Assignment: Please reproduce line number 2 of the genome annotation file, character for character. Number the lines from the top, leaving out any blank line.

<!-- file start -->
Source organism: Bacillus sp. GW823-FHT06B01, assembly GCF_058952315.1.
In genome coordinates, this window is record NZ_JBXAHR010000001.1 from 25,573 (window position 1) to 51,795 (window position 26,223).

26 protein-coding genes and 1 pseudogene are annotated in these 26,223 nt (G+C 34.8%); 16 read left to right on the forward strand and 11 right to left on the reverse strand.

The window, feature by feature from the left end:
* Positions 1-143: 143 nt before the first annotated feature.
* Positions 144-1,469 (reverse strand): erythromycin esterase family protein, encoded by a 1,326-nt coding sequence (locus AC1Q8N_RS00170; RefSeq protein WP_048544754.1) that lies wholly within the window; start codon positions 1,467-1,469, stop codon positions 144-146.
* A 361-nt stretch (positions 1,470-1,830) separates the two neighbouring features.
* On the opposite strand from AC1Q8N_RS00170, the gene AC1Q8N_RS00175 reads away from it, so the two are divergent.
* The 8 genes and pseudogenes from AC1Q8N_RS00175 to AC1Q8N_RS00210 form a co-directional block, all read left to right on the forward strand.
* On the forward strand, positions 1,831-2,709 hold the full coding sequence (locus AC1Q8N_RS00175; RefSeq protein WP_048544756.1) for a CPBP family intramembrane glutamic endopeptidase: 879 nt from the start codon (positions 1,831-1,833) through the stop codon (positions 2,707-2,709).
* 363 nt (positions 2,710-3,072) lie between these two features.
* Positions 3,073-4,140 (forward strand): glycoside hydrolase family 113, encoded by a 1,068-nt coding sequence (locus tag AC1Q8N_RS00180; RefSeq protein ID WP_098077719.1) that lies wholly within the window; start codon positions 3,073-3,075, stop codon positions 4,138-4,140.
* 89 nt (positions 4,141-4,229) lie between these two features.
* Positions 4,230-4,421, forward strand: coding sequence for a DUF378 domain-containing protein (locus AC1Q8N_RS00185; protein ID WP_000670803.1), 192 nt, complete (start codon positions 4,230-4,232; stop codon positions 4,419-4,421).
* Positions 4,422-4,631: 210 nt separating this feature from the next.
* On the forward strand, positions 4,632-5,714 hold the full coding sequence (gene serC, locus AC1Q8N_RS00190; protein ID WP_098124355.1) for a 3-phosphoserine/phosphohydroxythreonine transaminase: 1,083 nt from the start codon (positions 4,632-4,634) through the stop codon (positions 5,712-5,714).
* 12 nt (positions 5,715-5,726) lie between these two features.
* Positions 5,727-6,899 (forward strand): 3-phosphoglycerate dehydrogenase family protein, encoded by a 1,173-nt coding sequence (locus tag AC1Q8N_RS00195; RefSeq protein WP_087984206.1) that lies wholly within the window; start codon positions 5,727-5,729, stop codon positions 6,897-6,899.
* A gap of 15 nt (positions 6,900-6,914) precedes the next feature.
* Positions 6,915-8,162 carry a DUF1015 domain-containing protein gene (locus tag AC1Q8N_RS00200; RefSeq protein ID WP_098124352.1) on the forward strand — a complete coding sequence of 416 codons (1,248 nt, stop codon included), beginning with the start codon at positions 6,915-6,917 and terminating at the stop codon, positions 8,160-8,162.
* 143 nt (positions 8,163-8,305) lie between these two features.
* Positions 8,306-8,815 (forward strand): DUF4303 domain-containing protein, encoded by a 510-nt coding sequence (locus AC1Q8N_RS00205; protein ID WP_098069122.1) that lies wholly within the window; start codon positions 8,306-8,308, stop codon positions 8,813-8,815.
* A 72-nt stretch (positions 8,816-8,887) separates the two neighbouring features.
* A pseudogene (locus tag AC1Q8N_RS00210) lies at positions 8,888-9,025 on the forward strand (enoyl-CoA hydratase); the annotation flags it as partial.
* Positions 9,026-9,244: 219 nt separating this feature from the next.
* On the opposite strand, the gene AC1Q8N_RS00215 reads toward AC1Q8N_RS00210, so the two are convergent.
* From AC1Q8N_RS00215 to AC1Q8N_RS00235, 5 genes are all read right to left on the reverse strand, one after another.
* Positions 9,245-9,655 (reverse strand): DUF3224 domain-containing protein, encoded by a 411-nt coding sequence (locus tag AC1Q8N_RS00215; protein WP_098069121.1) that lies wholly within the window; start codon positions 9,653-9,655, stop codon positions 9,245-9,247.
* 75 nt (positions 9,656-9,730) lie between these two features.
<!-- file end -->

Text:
In genome coordinates, this window is record NZ_JBXAHR010000001.1 from 25,573 (window position 1) to 51,795 (window position 26,223).